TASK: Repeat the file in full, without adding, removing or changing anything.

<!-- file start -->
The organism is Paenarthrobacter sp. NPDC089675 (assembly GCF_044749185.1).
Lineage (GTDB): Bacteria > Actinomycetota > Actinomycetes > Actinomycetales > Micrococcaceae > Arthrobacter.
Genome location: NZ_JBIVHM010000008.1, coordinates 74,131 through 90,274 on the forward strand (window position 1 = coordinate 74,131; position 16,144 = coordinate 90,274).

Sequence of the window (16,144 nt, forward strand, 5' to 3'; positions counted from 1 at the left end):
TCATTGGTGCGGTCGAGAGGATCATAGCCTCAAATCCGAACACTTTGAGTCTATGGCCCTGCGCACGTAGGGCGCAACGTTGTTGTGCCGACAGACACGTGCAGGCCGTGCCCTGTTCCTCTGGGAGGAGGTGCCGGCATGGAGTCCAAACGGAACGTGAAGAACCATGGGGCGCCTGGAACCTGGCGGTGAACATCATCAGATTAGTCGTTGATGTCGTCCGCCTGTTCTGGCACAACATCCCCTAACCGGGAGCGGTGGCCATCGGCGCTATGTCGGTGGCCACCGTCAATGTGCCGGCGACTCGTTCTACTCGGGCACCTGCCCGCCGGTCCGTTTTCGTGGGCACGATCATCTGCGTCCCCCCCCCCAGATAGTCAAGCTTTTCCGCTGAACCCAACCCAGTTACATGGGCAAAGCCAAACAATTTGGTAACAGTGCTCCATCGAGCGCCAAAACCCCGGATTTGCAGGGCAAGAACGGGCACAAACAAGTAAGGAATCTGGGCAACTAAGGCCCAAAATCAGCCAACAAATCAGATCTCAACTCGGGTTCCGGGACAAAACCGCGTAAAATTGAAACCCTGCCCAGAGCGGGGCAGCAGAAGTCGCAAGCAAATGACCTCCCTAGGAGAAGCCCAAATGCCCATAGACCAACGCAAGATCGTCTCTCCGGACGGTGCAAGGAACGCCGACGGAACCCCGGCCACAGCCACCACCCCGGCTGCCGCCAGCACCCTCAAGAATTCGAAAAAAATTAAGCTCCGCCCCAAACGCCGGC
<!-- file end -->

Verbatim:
The organism is Paenarthrobacter sp. NPDC089675 (assembly GCF_044749185.1).
Lineage (GTDB): Bacteria > Actinomycetota > Actinomycetes > Actinomycetales > Micrococcaceae > Arthrobacter.
Genome location: NZ_JBIVHM010000008.1, coordinates 74,131 through 90,274 on the forward strand (window position 1 = coordinate 74,131; position 16,144 = coordinate 90,274).

Sequence of the window (16,144 nt, forward strand, 5' to 3'; positions counted from 1 at the left end):
TCATTGGTGCGGTCGAGAGGATCATAGCCTCAAATCCGAACACTTTGAGTCTATGGCCCTGCGCACGTAGGGCGCAACGTTGTTGTGCCGACAGACACGTGCAGGCCGTGCCCTGTTCCTCTGGGAGGAGGTGCCGGCATGGAGTCCAAACGGAACGTGAAGAACCATGGGGCGCCTGGAACCTGGCGGTGAACATCATCAGATTAGTCGTTGATGTCGTCCGCCTGTTCTGGCACAACATCCCCTAACCGGGAGCGGTGGCCATCGGCGCTATGTCGGTGGCCACCGTCAATGTGCCGGCGACTCGTTCTACTCGGGCACCTGCCCGCCGGTCCGTTTTCGTGGGCACGATCATCTGCGTCCCCCCCCCCAGATAGTCAAGCTTTTCCGCTGAACCCAACCCAGTTACATGGGCAAAGCCAAACAATTTGGTAACAGTGCTCCATCGAGCGCCAAAACCCCGGATTTGCAGGGCAAGAACGGGCACAAACAAGTAAGGAATCTGGGCAACTAAGGCCCAAAATCAGCCAACAAATCAGATCTCAACTCGGGTTCCGGGACAAAACCGCGTAAAATTGAAACCCTGCCCAGAGCGGGGCAGCAGAAGTCGCAAGCAAATGACCTCCCTAGGAGAAGCCCAAATGCCCATAGACCAACGCAAGATCGTCTCTCCGGACGGTGCAAGGAACGCCGACGGAACCCCGGCCACAGCCACCACCCCGGCTGCCGCCAGCACCCTCAAGAATTCGAAAAAAATTAAGCTCCGCCCCAAACGCCGGC